Social Inclusion for Young Adults

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Kaarin Anderson Ryan 1.31.19

Friendship. For many people, friendship is one of the most important things in life.  Why does friendship carry such weight for us?  What exactly does it mean to have a friend?  What does it mean to be a friend?  What are the different kinds of friends?

Friendship is a complex concept.  We start to see signs of interest in friendship early in life, as studies show social interest during the first year of life.  As we develop, the concept of friendship changes with us.  We go from simple interaction and play skills to intricate and complicated social relationships.  Navigating the world of friendship is not necessarily easy, and most of us do not go through life without some bumps in the road regarding friendship and social interaction.

How then, do people with autism and other social anxiety issues manage to form and maintain friendships?  Sadly, there are still people with autism at all age levels who don’t have friends.  Today I am going to focus on young adults.

Young adults with autism and other unique abilities often struggle socially when they leave the school system.  Some of these young adults goon to attend college while others go into the workplace.  Some attend training programs, and there are still some who end up with limited support and direction for their future.  Whatever path they have taken, social interaction and friendship can be a challenge.

Take, for example, a young adult who attended the same school system from kindergarten through high school.  He or she may have developed friendships and social connections within that school setting, but while the high school peers move on to college or work they will often branch out to meet new people while maintaining some connection with a few close high school friends.  Unfortunately, people with disabilities don’t always stay in that loop.  Meanwhile, finding friends in college or in the workplace for a young adult with autism is far more challenging than it is for their high school peers who don’t have autism.  Other college students or coworkers don’t understand them, might find them difficult to interact with or seem awkward in other ways.  Without that life history the young adult had with school-age peers, finding acceptance might not be as easy.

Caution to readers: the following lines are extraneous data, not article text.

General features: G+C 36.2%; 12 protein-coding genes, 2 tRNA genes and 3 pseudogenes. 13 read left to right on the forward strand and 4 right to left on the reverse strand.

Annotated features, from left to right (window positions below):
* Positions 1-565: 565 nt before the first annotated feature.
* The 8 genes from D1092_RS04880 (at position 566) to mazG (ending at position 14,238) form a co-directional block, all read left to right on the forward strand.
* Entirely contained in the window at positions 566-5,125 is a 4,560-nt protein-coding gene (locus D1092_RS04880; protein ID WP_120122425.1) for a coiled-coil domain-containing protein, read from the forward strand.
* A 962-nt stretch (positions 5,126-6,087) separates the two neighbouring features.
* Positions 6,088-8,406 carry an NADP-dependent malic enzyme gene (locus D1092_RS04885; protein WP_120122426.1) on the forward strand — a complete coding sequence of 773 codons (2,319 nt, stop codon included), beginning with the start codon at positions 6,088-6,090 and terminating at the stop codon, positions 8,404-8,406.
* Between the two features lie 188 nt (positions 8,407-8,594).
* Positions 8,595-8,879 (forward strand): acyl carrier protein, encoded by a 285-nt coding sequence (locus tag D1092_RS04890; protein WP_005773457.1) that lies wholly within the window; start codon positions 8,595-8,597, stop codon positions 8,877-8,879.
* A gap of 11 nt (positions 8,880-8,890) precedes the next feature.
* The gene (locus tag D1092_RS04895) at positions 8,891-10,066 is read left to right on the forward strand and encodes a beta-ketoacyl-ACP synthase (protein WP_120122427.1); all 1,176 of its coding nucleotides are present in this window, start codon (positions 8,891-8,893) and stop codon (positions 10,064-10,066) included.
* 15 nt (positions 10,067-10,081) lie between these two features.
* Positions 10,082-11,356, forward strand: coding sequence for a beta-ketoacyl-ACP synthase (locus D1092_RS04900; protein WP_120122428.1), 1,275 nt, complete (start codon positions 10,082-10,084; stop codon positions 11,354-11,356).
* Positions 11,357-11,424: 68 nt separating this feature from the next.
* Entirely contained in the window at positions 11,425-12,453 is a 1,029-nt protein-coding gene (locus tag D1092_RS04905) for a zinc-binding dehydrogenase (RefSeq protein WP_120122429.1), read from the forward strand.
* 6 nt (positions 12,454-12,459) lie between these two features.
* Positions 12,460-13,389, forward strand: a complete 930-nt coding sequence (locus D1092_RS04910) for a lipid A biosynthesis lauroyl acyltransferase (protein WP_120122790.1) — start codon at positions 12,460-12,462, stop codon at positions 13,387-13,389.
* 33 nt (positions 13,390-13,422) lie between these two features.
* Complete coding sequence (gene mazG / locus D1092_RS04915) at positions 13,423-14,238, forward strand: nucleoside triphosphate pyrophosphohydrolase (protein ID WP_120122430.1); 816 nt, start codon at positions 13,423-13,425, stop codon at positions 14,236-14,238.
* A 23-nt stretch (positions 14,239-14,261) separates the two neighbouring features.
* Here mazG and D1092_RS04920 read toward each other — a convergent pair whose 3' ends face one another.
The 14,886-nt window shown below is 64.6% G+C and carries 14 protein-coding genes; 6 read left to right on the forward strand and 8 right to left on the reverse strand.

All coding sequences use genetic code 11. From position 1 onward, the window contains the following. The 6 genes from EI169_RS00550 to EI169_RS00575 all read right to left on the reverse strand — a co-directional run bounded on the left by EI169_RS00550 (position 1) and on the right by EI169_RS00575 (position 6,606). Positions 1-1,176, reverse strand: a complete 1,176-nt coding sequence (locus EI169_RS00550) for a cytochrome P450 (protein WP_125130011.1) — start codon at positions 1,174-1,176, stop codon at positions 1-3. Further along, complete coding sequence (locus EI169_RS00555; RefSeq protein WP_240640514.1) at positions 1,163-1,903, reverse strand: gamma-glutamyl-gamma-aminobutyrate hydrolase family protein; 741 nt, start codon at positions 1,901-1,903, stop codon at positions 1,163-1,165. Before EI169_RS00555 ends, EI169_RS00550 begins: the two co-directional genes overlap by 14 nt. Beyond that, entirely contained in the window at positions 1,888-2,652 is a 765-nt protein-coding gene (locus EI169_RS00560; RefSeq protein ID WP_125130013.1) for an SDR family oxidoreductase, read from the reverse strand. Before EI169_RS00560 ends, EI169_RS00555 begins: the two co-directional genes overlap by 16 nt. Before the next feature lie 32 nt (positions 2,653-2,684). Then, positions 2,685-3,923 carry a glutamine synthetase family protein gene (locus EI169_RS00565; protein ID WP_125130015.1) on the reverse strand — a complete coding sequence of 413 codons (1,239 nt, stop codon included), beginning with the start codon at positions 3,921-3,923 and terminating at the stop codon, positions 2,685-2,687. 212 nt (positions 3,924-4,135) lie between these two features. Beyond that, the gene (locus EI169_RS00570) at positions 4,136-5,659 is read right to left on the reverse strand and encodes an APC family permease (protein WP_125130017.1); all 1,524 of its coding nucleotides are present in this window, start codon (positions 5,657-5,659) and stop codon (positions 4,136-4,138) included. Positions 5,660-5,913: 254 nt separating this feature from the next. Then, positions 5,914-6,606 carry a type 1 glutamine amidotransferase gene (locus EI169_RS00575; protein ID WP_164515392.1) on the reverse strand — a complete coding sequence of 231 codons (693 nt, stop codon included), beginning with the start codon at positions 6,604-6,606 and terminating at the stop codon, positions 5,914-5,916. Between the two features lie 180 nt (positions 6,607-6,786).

What can we do to better support young adults with autism in college and in the community?

  • Just like with our younger kids with autism (see earlier blogpost from 11-16-18), we can look into joining social groups with common interests.  College campuses offer a wide variety of groups, and most colleges are willing to facilitate new groups fairly easily.  I have known young adults with autism who have successfully been able to start a social interest group on a college campus in order to meet others with similar interests.  Start with what already exists, and if there isn’t a good group for your student encourage him or her to work on starting group.
  • Look into colleges who have extra support for people with autism and other needs.  Most colleges have disability services to help with academic accommodations and many have support services such as counseling.  Some colleges have started implementing peer mentor programs specifically to help students with autism adjust to life on campus.  This website provides more detailed information on colleges who have amazing programs specifically to support students with ASD on campus.
  • Look for community resources to provide job support for students with ASD.  There are many local, county, and state programs designed to help people with different needs find and keep jobs.  These organizations will often offer job coaching and mentoring.
  • Inquire locally about businesses that are more friendly to hiring and supporting people with different needs.
  • Look into local organizations who support people with autism and other different needs, as they may have resources to help connect young adults with opportunities for social inclusion.  Some organizations that have local chapters include Autism Society of America, The Arc, and The National Down Syndrome Society.

Thanks for reading and join us again next time!

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